By Murray D. Gow
John chapter four is one of the most interesting texts in the New Testament for showing Jesus’ attitude towards women and foreigners. Failure to understand the cultural background may cause modern readers to miss some of the vibes in this story and fail to see just how radical Jesus was for his time.
It is worth noting the difference between Jesus’ two conversation partners in John chapters three and four. In chapter three Jesus talks with Nicodemus, a Pharisee, a theologian, a man, respected, powerful and orthodox. In chapter four Jesus talks with a woman from a despised race, with little influence, very likely illiterate, heterodox by Jewish standards, and possibly a moral outcast in her own society. Yet his dialogue with her is one of the most profound discussions about the nature of true worship in the Gospels. The point to note is that both the theologian and the woman needed a new relationship with God.
Jesus crosses barriers
Jesus arrived at the town of Sychar around midday, hot, tired and thirsty. The disciples went in to the town to look for a takeaway bar and while they were gone, along came a Samaritan women. Jesus does what would have seemed quite unacceptable in his day.
7 A Samaritan woman came to draw water, and Jesus said to her, “Give me a drink.” 8 (His disciples had gone to the city to buy food.) 9 The Samaritan woman said to him, “How is it that you, a Jew, ask a drink of me, a woman of Samaria?” (Jews do not share things in common with Samaritans.) [NRSV text used unless stated otherwise]
For a male Jew, especially a Rabbi, to talk with a Samaritan woman was scandalous. Jesus does even more; he asks her a favour, so in a sense making himself her guest, and further he discusses theology with her. Two points need to be noted:
(1) She was a Samaritan. Jews were hostile towards Samaritans and Samaritans returned the compliment. The hostility dated from ancient times. After the death of king Solomon, the country was torn apart by revolution – the north came to be called Israel or sometimes Ephraim after the dominant tribe. Later it was also referred to as Samaria after the capital city built by Omri. The southern kingdom was known as Judah and its capital was Jerusalem. In 721 BC Samaria fell to the Assyrians (the Nazis of the Ancient Near East) who deported many Israelites and replaced them with people from other parts of their empire. One result of this was that the Israelites intermarried and so from the Jewish viewpoint the Samaritans were half-breeds. When the Jews started to rebuild their temple after the return from exile c. 536 BC the Samaritans offered to help but the Jews refused their offer. The Samaritans then set out to block the project and building was stopped and did not recommence until c.520 BC. The Samaritans later built their own temple on Mt Gerizim c.400 BC which was then destroyed by John Hyrcanus, ruler in Judea towards the end of the Second Century BC. Nevertheless, the Samaritans continued to regard Mt Gerizim as the right place to worship. Moreover, they had their own version of the Bible consisting of only the five books of Moses. They did not accept the rest of the Old Testament.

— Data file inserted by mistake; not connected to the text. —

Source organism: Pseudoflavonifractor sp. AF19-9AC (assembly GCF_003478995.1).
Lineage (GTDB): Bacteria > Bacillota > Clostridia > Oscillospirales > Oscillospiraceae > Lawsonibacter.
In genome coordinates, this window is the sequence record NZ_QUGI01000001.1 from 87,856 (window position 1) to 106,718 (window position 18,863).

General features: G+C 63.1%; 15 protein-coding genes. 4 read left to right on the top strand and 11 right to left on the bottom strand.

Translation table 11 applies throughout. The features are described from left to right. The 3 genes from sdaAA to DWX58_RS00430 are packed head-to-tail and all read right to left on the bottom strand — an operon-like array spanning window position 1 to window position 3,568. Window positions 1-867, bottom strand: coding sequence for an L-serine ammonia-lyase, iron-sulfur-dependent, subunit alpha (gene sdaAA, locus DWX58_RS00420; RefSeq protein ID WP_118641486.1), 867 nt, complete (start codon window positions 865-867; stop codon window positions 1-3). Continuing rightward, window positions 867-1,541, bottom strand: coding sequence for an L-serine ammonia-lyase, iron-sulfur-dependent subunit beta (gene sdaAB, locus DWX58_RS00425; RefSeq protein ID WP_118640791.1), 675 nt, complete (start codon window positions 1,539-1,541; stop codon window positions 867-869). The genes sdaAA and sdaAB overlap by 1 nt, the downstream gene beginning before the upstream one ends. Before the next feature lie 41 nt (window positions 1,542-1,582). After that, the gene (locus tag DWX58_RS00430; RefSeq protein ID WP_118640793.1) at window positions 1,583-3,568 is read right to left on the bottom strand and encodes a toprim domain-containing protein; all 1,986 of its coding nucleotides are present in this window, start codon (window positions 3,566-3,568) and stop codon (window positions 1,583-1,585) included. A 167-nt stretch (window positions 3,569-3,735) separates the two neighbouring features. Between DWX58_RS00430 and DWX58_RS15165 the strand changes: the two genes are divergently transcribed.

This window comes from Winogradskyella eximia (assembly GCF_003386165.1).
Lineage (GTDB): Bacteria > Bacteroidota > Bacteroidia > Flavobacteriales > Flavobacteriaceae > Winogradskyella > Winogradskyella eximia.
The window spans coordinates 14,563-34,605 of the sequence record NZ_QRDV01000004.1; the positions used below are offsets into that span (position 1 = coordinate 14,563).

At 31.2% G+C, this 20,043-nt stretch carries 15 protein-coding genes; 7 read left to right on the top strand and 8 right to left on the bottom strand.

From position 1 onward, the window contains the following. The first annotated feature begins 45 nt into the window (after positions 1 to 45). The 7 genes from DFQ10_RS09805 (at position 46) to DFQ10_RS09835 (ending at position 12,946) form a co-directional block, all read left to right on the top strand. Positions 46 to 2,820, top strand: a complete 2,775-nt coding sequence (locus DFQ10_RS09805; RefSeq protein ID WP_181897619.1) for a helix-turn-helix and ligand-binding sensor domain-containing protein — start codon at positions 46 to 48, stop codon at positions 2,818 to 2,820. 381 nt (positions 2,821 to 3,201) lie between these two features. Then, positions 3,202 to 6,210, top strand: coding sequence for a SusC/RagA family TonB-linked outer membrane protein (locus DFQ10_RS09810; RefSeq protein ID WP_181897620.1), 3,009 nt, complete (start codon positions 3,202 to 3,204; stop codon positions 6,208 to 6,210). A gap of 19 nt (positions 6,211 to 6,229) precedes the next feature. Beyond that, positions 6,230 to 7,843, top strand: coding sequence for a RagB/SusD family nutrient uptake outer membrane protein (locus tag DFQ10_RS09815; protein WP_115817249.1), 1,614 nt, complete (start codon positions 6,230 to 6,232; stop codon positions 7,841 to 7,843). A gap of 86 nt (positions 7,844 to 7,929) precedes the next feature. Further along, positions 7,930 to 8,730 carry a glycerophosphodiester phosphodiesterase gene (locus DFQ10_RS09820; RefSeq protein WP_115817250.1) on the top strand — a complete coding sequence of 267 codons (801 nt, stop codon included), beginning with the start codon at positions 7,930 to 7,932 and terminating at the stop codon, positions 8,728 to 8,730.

At best the Jews regarded the Samaritans as former brethren who were now heretics – at worst they regarded them as unclean apostates. So the first problem was that the woman was a Samaritan.
(2) Worse she was a Samaritan woman. Although there were some exceptions, Jews of the time did not usually discuss theology even with Jewish women. For instance, Rabbi Eliezer ben Hyrkanos said, “he who teaches his daughter the law teaches her foolishness”. But to discuss with a Samaritan woman was right over the top. In Jewish law a woman was deemed ritually unclean at the time of her period. From the Jewish perspective, any Samaritan woman was considered likely to be ritually unclean. In 65 or 66 AD a regulation was passed stating that “The daughters of Samaritans are menstruants from their cradle.”